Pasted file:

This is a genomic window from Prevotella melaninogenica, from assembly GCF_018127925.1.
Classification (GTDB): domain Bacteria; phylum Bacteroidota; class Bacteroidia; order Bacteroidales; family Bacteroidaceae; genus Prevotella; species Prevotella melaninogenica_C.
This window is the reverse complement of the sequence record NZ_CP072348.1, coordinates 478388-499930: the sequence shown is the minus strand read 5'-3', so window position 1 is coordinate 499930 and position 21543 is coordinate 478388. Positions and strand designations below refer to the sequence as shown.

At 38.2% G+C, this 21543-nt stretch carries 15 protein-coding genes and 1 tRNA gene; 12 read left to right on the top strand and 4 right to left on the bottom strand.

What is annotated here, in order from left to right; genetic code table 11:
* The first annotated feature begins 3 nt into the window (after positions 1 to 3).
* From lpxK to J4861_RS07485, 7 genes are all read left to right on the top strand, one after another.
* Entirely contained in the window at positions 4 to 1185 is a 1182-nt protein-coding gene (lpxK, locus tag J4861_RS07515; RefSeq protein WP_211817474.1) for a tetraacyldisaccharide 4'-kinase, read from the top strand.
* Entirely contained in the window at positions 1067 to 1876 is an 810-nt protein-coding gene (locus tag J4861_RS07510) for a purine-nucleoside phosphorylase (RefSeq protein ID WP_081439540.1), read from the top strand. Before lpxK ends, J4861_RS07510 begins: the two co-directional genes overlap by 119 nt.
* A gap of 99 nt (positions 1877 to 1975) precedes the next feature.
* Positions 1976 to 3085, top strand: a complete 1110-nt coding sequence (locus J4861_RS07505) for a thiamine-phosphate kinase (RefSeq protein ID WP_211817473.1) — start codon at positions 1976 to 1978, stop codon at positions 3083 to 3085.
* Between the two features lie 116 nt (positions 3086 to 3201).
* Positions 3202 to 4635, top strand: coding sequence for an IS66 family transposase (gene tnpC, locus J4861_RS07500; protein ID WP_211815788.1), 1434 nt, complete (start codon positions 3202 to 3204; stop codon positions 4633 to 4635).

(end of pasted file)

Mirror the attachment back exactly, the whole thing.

This is a genomic window from Prevotella melaninogenica, from assembly GCF_018127925.1.
Classification (GTDB): domain Bacteria; phylum Bacteroidota; class Bacteroidia; order Bacteroidales; family Bacteroidaceae; genus Prevotella; species Prevotella melaninogenica_C.
This window is the reverse complement of the sequence record NZ_CP072348.1, coordinates 478388-499930: the sequence shown is the minus strand read 5'-3', so window position 1 is coordinate 499930 and position 21543 is coordinate 478388. Positions and strand designations below refer to the sequence as shown.

At 38.2% G+C, this 21543-nt stretch carries 15 protein-coding genes and 1 tRNA gene; 12 read left to right on the top strand and 4 right to left on the bottom strand.

What is annotated here, in order from left to right; genetic code table 11:
* The first annotated feature begins 3 nt into the window (after positions 1 to 3).
* From lpxK to J4861_RS07485, 7 genes are all read left to right on the top strand, one after another.
* Entirely contained in the window at positions 4 to 1185 is a 1182-nt protein-coding gene (lpxK, locus tag J4861_RS07515; RefSeq protein WP_211817474.1) for a tetraacyldisaccharide 4'-kinase, read from the top strand.
* Entirely contained in the window at positions 1067 to 1876 is an 810-nt protein-coding gene (locus tag J4861_RS07510) for a purine-nucleoside phosphorylase (RefSeq protein ID WP_081439540.1), read from the top strand. Before lpxK ends, J4861_RS07510 begins: the two co-directional genes overlap by 119 nt.
* A gap of 99 nt (positions 1877 to 1975) precedes the next feature.
* Positions 1976 to 3085, top strand: a complete 1110-nt coding sequence (locus J4861_RS07505) for a thiamine-phosphate kinase (RefSeq protein ID WP_211817473.1) — start codon at positions 1976 to 1978, stop codon at positions 3083 to 3085.
* Between the two features lie 116 nt (positions 3086 to 3201).
* Positions 3202 to 4635, top strand: coding sequence for an IS66 family transposase (gene tnpC, locus J4861_RS07500; protein ID WP_211815788.1), 1434 nt, complete (start codon positions 3202 to 3204; stop codon positions 4633 to 4635).